Saturday, June 16th was declared “Buster Keaton Day” in Los Angeles, and included an entire weekend of festivities. The event I attended on that particular day—a plaque dedication—is one I’ll hold very dear to my heart. Somewhere in Hollywood, on the southwest corner of Lillian Way and Eleanor Avenue, stands a plain-looking movie prop warehouse. Nearly 100 years prior, it was the site where Buster Keaton’s independent studio once graced.
When I first reached out to The International Buster Keaton Society in 2016, asking if there was any way I could be a volunteer for the Damfinos, I never would have guessed that, two years later, I’d have a humble part in contributing to the design of a shiny new plaque for Buster Keaton. When the big day finally arrived, I was joined by my parents and a friend who was able to make it at the last minute. Once we arrived, there was already a small crowd of people gathered around outside. A podium had been set up, as well as a merchandise table (where I bought a t-shirt). I was greeted by Alek Lev, Vice President of the Damfinos, and someone who I have been working closely with for Keaton’s centennial-into-filmmaking last year, especially as a graphic designer.
The speechmaking commenced sometime in mid-afternoon, and guest speakers included Melissa Talmadge Cox (Buster Keaton’s granddaughter), John Bengtson, Leonard Maltin, and David Arquette (presenting himself in Keatonesque fashion)—along with a few others. Towards the end, Alek came up to the podium to discuss more about the plaque and give acknowledgements. When my name was mentioned, I couldn’t help but give a shy wave, still trying to wrap my head around the fact that I had a concrete hand in this project. Once the plaques were unveiled, camera flashes went off in succession and people swarmed in to see the final result.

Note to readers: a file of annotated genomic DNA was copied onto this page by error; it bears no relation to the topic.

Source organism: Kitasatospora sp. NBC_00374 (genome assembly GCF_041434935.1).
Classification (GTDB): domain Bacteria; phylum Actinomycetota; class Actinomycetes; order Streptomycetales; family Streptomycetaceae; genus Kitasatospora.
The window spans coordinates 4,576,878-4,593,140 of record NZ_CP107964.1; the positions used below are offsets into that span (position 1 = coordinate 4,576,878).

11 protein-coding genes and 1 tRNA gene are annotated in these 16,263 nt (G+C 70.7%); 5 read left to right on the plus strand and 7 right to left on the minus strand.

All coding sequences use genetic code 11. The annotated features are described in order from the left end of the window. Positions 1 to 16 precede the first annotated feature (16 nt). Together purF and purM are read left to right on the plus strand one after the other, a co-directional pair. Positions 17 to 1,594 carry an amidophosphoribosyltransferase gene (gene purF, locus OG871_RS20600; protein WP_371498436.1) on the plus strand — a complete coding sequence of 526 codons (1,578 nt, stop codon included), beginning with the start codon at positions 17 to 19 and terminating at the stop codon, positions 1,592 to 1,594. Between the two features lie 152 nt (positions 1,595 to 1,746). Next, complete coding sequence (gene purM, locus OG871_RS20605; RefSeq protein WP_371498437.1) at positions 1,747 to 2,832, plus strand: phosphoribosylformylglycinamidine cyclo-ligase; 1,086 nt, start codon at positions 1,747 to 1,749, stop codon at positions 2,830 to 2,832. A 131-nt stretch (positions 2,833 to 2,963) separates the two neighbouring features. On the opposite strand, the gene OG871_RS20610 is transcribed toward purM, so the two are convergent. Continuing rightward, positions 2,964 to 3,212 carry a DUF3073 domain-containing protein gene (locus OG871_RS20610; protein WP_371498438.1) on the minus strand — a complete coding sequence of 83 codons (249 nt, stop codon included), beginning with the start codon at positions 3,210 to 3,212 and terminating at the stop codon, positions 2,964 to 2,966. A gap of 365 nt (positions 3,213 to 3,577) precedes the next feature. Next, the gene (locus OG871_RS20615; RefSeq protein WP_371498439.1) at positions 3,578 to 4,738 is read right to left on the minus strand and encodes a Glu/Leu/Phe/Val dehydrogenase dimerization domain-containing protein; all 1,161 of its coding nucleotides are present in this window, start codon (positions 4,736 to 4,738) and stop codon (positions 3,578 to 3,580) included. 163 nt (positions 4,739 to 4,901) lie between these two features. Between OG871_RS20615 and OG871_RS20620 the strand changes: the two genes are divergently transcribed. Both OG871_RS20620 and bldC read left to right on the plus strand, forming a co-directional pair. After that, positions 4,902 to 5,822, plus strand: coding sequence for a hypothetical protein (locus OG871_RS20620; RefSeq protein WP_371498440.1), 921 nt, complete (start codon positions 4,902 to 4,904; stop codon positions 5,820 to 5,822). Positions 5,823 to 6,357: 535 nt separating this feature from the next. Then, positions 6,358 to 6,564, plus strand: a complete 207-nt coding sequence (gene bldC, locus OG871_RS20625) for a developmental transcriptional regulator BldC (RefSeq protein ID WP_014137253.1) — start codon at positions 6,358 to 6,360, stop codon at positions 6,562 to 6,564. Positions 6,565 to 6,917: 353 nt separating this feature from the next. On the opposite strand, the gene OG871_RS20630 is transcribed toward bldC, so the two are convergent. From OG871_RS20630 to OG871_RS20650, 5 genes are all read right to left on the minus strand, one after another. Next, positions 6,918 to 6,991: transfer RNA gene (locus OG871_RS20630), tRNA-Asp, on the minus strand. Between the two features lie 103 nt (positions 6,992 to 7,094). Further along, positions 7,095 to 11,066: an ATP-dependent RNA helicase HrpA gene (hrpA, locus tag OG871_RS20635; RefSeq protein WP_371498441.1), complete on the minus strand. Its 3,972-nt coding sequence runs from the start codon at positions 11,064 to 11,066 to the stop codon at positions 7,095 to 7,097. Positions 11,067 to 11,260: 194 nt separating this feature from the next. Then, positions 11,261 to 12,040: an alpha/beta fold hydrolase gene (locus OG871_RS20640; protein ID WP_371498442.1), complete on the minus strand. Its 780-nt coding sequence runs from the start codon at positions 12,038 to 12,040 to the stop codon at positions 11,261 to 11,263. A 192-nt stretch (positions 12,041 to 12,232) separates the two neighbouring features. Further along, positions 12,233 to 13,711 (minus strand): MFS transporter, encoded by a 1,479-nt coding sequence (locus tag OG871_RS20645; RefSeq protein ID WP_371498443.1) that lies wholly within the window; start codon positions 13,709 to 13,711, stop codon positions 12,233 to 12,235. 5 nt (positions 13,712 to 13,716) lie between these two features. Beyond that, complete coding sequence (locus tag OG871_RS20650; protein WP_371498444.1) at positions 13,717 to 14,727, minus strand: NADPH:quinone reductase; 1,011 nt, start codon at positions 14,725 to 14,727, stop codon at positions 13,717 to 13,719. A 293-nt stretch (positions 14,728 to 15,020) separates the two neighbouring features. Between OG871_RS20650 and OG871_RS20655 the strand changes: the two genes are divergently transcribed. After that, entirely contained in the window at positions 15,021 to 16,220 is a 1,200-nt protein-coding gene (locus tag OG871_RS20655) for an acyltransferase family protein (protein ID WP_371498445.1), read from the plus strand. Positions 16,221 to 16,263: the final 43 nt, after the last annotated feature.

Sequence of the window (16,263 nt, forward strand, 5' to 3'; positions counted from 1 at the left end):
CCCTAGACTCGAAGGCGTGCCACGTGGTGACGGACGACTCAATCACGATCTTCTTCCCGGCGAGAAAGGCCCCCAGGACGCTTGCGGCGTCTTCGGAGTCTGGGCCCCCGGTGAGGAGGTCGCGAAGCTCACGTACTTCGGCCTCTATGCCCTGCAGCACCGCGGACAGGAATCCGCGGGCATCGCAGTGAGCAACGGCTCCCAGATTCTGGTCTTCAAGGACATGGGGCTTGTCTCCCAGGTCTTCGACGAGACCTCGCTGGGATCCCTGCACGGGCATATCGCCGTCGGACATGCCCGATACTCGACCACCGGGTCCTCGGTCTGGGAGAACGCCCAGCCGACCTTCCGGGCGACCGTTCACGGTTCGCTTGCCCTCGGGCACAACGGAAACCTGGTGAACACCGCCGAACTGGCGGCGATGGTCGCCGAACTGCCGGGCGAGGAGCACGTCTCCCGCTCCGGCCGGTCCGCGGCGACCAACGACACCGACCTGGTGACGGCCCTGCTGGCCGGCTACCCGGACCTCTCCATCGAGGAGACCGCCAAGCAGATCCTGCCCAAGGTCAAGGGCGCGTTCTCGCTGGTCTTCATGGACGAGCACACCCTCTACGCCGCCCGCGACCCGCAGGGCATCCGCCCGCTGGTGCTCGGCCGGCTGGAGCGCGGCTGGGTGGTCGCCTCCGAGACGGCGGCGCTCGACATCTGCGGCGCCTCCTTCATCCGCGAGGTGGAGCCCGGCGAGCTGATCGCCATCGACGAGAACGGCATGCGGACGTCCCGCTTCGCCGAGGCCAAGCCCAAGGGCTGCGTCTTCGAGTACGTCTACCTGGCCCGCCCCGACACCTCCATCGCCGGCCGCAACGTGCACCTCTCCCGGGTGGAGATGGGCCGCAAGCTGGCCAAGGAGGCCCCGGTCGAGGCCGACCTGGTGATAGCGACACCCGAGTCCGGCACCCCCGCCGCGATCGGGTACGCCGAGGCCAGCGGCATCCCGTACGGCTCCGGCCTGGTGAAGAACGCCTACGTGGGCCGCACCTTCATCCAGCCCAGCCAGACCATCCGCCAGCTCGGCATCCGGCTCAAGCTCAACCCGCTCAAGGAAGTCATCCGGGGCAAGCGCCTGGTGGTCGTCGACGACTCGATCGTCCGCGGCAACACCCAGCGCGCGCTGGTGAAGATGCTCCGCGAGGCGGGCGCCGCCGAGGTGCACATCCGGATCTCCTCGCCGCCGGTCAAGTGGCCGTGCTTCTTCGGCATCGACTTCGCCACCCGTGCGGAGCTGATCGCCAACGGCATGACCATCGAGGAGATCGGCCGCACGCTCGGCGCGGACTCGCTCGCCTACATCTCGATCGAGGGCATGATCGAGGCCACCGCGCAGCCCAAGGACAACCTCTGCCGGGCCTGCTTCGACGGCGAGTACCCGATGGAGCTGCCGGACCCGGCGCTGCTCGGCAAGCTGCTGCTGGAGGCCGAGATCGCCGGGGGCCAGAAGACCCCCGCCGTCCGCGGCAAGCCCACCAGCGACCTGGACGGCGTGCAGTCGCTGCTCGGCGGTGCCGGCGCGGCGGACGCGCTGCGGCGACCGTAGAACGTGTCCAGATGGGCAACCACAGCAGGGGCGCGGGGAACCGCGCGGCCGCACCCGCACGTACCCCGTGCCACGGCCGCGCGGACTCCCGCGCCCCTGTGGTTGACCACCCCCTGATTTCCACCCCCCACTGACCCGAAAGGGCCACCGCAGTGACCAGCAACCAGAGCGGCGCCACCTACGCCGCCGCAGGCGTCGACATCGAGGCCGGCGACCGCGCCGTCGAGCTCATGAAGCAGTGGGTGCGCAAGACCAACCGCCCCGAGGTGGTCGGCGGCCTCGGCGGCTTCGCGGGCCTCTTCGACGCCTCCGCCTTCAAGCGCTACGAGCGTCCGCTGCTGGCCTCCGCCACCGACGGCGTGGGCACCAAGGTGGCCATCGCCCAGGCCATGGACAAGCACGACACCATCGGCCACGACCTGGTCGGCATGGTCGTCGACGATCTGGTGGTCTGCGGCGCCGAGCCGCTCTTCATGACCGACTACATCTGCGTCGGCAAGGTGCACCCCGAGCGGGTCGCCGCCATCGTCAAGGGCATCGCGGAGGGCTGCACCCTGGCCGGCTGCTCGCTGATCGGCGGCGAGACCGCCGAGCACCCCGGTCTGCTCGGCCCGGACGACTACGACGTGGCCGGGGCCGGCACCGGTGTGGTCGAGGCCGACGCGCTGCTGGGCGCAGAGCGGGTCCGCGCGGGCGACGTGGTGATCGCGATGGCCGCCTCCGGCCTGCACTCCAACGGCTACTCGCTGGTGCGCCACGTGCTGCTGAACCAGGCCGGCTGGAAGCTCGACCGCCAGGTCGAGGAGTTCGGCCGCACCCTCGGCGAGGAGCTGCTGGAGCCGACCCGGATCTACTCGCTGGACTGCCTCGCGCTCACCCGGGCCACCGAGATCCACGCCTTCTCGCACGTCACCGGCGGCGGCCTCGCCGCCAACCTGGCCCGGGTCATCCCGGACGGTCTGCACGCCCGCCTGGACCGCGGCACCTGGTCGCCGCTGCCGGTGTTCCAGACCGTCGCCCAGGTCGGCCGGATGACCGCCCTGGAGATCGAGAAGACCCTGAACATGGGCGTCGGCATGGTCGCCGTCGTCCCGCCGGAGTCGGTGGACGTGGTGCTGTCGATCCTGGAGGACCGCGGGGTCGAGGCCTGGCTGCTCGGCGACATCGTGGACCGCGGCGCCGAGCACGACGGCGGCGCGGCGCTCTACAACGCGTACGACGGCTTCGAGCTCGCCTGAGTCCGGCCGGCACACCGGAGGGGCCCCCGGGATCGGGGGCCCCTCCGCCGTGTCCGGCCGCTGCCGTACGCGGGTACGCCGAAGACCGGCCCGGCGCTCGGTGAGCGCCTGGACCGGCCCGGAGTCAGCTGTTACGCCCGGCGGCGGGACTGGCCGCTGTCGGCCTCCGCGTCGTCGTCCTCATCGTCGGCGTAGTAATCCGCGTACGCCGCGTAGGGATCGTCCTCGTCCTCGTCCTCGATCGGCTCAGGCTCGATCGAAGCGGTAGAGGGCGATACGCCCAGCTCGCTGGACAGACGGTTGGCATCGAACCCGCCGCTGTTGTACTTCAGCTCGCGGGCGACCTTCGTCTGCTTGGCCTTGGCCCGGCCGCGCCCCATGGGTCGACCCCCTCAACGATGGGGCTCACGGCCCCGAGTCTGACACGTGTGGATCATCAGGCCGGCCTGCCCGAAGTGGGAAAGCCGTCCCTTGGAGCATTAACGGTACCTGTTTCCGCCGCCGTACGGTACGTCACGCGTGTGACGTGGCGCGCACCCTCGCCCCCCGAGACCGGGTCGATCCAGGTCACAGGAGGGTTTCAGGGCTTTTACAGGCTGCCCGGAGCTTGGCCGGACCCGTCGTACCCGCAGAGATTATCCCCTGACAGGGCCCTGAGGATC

As I was slowly inching my way over to get a glimpse, a gentleman came up to me and shook my hand, telling me what a wonderful job I did. Then he pointed to the silhouette pin he was wearing on his lapel and said something along the lines of “wearing it over his heart.” Another person walked up to greet me (an Instagram mutual), and pointed to the pin on his lapel too. Once I stepped in front of the plaque, it was larger than I imagined. I saw my silhouette illustration and smiled. The smaller plaque is placed to the left of it, and there I saw my name! I turned to my friend, saying that I’ve reached my pinnacle. He said it was only just the beginning.